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26 May 2022

Letterkenny couple have to erect acro props to support ceiling for fear of collapse

Tánaiste gets to experience the realities of living in a mica affected house

Letterkenny couple  have to  erect acro props to support ceiling for fear of collapse

Peter Patton, right, explains the problems living in a mica house to tánaiste, Leo Varadkar

The reality of living in a mica-affected home was placed front and centre for tánaiste Leo Varadkar when he visited the home of Peter and Michelle Patton, Magheraboy, Letterkenny yesterday afternoon.

Mr Varadkar witnessed first-hand the devastation and heartbreak living with mica involves.

He saw how they had to erect acro props to support the concrete slab living room ceiling for fear of collapse.

The couple graciously opened the doors of their mica impacted home to him, along with a delegation of campaigners and a number of local representatives.

According to the Mica Action Group, the homeowners told a forthright and at times heart-rending account of how their lives had been devastated since realising their home was affected by mica.

After talking to a building professional, Peter Patton described how he had taken the decision to install acro props to support the concrete slab living room ceiling to try and ensure his family was safe.

The homeowners also emphasised how not having a workable scheme is unnecessarily prolonging the anxiety and frustration felt by affected families.

Mr Varadkar has already acknowledged that the redress scheme was "too long coming" saying there were lots of reasons for that. He also admitted it was going to cost billions of euros to fix.

"It is also going to affect many more parts of the country outside Donegal. The fundamental principle here is that the Government and society can't allow people's homes to crumble around them; can't allow people to become homeless as a result and that's why we're are going to intervene. It shouldn't be about which county you are in or which mineral is the cause of the defect, the fundamental principle is that where insurance companies won't, the Government will intervene to ensure peoples' homes can be repaired or rebuilt."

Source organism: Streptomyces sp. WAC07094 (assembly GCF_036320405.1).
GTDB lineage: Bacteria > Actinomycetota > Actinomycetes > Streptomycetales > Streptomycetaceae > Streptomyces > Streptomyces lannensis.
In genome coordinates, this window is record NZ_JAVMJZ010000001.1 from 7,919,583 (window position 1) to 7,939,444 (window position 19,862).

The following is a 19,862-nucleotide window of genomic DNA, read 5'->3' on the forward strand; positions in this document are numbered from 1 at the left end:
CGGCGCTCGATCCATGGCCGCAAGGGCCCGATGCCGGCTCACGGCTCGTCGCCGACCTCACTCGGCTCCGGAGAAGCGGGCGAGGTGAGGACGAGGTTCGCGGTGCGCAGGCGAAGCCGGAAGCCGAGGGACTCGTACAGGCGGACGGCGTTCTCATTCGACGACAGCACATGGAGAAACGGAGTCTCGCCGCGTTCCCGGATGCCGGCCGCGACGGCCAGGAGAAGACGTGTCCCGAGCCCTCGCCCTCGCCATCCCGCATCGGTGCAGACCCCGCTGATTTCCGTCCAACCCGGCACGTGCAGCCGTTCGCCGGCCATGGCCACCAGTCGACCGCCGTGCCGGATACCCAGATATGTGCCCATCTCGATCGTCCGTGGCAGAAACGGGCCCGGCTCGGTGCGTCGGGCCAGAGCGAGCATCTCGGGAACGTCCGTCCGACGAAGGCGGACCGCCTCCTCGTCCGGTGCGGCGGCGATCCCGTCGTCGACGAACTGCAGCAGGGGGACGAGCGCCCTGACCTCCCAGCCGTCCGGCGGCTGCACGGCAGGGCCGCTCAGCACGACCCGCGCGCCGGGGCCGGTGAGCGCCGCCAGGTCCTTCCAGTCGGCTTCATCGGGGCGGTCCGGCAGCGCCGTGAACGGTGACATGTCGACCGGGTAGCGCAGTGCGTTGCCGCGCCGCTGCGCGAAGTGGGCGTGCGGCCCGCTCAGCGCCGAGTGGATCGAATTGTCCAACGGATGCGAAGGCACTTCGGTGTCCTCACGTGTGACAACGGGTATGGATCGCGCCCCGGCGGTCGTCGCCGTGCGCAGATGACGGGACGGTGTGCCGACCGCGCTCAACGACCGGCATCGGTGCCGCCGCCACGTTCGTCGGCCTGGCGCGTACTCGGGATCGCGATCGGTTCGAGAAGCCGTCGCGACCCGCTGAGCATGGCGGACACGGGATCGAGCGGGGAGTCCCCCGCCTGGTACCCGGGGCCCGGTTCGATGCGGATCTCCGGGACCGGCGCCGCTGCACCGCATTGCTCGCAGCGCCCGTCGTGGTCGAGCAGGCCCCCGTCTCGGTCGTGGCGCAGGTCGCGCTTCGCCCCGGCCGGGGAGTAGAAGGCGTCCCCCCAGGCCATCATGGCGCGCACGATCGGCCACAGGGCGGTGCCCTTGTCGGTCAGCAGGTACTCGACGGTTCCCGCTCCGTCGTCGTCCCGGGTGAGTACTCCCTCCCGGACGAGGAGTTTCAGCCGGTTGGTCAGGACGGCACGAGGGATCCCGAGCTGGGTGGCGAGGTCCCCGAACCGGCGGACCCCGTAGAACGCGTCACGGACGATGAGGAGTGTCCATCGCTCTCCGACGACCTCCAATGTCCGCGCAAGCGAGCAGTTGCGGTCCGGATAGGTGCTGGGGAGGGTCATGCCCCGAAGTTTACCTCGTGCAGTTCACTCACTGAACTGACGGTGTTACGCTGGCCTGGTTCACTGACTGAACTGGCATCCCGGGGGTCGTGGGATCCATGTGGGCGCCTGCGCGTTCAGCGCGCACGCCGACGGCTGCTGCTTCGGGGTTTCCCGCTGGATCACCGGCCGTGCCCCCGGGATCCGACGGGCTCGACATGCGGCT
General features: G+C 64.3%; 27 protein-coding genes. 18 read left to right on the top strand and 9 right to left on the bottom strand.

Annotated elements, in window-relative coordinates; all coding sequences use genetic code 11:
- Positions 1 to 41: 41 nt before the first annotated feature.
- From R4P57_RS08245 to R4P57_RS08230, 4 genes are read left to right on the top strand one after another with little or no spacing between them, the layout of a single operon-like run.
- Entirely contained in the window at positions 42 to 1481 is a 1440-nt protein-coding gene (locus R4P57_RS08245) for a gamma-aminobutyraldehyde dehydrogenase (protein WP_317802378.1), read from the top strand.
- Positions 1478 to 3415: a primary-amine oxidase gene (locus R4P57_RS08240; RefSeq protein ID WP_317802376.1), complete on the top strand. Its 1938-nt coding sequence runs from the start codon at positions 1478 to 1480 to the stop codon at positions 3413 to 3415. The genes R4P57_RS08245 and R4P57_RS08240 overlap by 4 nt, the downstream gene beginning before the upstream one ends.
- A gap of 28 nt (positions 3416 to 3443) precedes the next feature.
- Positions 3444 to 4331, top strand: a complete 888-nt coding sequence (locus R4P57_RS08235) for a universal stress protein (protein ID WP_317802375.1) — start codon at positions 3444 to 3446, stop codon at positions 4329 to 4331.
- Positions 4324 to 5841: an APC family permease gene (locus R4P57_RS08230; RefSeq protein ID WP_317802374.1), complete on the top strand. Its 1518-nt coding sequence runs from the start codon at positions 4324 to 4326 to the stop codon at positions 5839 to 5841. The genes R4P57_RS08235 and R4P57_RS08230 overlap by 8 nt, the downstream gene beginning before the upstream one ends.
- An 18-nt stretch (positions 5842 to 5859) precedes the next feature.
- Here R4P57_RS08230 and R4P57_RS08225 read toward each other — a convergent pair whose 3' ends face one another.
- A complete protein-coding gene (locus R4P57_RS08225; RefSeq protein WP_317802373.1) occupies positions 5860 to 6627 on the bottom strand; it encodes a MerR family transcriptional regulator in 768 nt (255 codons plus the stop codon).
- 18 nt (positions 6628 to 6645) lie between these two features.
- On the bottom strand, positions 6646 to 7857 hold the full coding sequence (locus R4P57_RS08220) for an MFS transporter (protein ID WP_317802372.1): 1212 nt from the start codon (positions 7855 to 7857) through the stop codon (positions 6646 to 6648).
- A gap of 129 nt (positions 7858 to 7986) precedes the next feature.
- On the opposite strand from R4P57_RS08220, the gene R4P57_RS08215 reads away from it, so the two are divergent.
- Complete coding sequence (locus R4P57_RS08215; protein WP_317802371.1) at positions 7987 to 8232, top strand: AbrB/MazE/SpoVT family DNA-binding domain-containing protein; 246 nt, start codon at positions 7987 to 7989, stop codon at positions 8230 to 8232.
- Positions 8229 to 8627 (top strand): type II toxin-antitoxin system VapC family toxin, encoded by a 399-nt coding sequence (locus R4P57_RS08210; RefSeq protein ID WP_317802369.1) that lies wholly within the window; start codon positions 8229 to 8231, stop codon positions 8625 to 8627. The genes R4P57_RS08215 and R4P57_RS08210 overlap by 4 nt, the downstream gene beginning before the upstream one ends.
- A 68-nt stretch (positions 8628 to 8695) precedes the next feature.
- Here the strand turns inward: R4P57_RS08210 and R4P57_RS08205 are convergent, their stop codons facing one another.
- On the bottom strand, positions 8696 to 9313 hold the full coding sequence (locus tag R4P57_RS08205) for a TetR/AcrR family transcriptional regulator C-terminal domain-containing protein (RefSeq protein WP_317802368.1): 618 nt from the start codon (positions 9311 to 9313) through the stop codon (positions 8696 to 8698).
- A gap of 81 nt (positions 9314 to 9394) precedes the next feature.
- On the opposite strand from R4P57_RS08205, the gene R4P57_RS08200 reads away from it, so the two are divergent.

He added he hoped the legislation should be in place to deal with it by June or July, the redress scheme up and running later this year, and expected to see significant building works under way, notwithstanding all the problems that arise around labour, materials and all the rest of it.

"I do think this will be going on for a long time, many, many years. It is important we start with those homes most in need and those that are dangerous at the moment," he said.

When asked if it would be a full 100% redress, Mr Varadkar replied 100% or something very close to it.

"I don't want to say nobody will ever have to contribute a euro because that may not be the case but certainly 100% is what the Government has committed to."

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